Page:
“The dead might be looking in”: the origins of Halloween
By Keri O’Shea
As we sit in our lit, heated homes, awaiting the arrival of Trick or Treaters who invariably arrive with a watchful parent or two these days, it may be hard to recall just what the arrival of Winter may have meant for our ancestors. And yet, we mark the same date they did: despite the thousands of years intervening between us and them, and all of the events and changes which have happened in the interim, summer’s end – or Samhain, to give it its elder title – matters to many of us. We look forward to it, or we celebrate it, or engage with it in some way. That in itself is quite remarkable – but many people have no idea why they do what they do at this time of year; why they wear the masks, or light the lanterns…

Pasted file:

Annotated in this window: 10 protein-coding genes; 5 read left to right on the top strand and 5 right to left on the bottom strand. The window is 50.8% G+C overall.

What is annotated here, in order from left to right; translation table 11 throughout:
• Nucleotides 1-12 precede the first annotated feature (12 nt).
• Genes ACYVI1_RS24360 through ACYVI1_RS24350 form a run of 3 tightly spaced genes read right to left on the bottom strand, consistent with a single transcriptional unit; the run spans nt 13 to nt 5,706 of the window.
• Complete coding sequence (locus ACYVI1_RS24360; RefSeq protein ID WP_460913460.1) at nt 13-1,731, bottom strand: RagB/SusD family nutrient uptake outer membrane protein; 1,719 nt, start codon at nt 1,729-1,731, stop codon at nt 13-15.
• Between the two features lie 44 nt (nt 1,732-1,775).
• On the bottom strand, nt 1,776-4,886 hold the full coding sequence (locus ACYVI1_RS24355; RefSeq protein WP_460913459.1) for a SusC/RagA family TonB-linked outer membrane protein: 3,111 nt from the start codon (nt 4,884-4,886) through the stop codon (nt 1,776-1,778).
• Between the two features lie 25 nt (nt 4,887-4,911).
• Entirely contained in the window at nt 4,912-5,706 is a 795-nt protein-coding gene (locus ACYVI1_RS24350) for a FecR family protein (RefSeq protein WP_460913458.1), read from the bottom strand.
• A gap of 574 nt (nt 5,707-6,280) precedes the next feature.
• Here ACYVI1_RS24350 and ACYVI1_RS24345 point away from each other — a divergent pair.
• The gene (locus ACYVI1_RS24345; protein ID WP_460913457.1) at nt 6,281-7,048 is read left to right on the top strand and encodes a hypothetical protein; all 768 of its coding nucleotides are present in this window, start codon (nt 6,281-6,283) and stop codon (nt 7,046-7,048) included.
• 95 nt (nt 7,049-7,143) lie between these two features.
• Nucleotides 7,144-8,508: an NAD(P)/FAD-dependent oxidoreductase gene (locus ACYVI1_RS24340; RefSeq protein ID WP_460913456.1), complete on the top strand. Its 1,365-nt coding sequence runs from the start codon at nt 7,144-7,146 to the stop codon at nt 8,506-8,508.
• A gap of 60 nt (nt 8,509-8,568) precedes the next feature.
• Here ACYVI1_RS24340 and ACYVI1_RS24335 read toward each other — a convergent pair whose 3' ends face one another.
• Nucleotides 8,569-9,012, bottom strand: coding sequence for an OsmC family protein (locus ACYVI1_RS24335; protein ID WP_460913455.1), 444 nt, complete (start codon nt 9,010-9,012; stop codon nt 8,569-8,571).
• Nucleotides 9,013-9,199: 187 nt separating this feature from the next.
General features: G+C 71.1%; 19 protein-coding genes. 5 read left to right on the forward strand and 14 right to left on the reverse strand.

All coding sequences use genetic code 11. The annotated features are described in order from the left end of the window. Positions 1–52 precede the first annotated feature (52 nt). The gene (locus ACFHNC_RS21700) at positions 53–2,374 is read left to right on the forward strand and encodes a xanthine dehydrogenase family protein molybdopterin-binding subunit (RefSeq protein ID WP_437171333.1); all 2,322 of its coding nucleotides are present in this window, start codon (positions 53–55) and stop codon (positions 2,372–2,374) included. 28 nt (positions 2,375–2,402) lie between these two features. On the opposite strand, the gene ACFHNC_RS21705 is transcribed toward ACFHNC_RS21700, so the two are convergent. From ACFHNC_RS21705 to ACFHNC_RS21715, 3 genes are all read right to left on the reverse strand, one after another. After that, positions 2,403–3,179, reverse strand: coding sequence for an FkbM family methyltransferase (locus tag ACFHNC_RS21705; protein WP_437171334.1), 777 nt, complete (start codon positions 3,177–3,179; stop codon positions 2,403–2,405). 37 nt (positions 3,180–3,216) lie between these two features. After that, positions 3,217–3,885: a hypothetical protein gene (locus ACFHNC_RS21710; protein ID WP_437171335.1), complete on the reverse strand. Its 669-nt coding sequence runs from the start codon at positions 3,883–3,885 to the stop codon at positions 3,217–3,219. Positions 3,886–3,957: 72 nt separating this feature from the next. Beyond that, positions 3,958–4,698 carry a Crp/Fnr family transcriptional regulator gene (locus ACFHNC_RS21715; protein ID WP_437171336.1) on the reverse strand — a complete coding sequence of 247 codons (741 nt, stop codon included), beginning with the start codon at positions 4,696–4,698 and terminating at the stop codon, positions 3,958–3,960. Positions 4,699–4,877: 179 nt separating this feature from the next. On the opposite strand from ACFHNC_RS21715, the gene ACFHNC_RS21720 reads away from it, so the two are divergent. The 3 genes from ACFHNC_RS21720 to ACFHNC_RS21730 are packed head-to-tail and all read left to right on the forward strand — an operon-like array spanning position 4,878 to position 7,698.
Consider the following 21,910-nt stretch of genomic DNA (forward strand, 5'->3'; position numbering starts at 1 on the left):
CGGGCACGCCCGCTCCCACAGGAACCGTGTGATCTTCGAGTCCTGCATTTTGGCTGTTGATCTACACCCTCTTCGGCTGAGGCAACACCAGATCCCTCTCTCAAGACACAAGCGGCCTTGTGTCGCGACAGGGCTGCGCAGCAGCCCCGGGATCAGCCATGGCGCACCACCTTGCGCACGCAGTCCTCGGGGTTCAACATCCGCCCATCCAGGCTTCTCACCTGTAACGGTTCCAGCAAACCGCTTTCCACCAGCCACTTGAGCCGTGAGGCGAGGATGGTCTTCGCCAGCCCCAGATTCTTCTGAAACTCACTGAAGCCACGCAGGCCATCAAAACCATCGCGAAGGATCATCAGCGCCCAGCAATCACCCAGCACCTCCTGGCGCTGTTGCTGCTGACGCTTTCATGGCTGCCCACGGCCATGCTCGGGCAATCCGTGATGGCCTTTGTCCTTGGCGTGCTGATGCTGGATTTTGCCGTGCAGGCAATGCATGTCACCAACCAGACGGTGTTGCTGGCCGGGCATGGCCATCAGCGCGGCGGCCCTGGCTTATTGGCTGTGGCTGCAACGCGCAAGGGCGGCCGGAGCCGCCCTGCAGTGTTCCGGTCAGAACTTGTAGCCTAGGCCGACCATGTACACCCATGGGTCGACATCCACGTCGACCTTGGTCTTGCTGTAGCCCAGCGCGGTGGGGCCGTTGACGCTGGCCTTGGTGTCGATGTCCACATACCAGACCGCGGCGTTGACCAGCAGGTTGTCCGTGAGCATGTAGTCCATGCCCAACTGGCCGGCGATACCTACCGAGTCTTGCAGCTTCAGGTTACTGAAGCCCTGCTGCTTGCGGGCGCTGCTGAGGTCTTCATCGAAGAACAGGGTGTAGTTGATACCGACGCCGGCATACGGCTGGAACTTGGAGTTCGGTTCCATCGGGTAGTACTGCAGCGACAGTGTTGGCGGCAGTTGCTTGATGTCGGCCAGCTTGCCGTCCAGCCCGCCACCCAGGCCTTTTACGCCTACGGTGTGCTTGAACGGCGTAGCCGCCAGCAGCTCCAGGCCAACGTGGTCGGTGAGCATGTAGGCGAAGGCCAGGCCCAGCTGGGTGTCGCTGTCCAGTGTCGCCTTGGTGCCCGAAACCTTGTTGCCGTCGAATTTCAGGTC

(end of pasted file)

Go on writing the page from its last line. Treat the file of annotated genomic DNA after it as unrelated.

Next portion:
Although much about the Celts is shrouded in mystery, or has been handed down to us by biased sources, we know that for our ancestors, Samhain was the beginning of a new cycle of light and dark, and as such, one of the most important – if not the most important – festivals of their year: it meant the approach of winter, a truly gruelling time of year, yet one still loaded with the promise of the spring that would follow. Life for our ancestors – those of us with Northern European heritage that is – would have been incredibly harsh during the months of darkness. Make no mistake, these were tough people: Roman historian Tacitus recalls the suppression of the Anglesey Druids by describing a “serried mass of arms and men, with women flitting between the ranks…In the style of Furies, in robes of deathly black and with dishevelled hair, they brandished their torches…” Any army willing and ready to face down the might of Imperial Rome in order to protect their holy lands would know and understand what Winter entailed in our inhospitable climate – and they would ready themselves.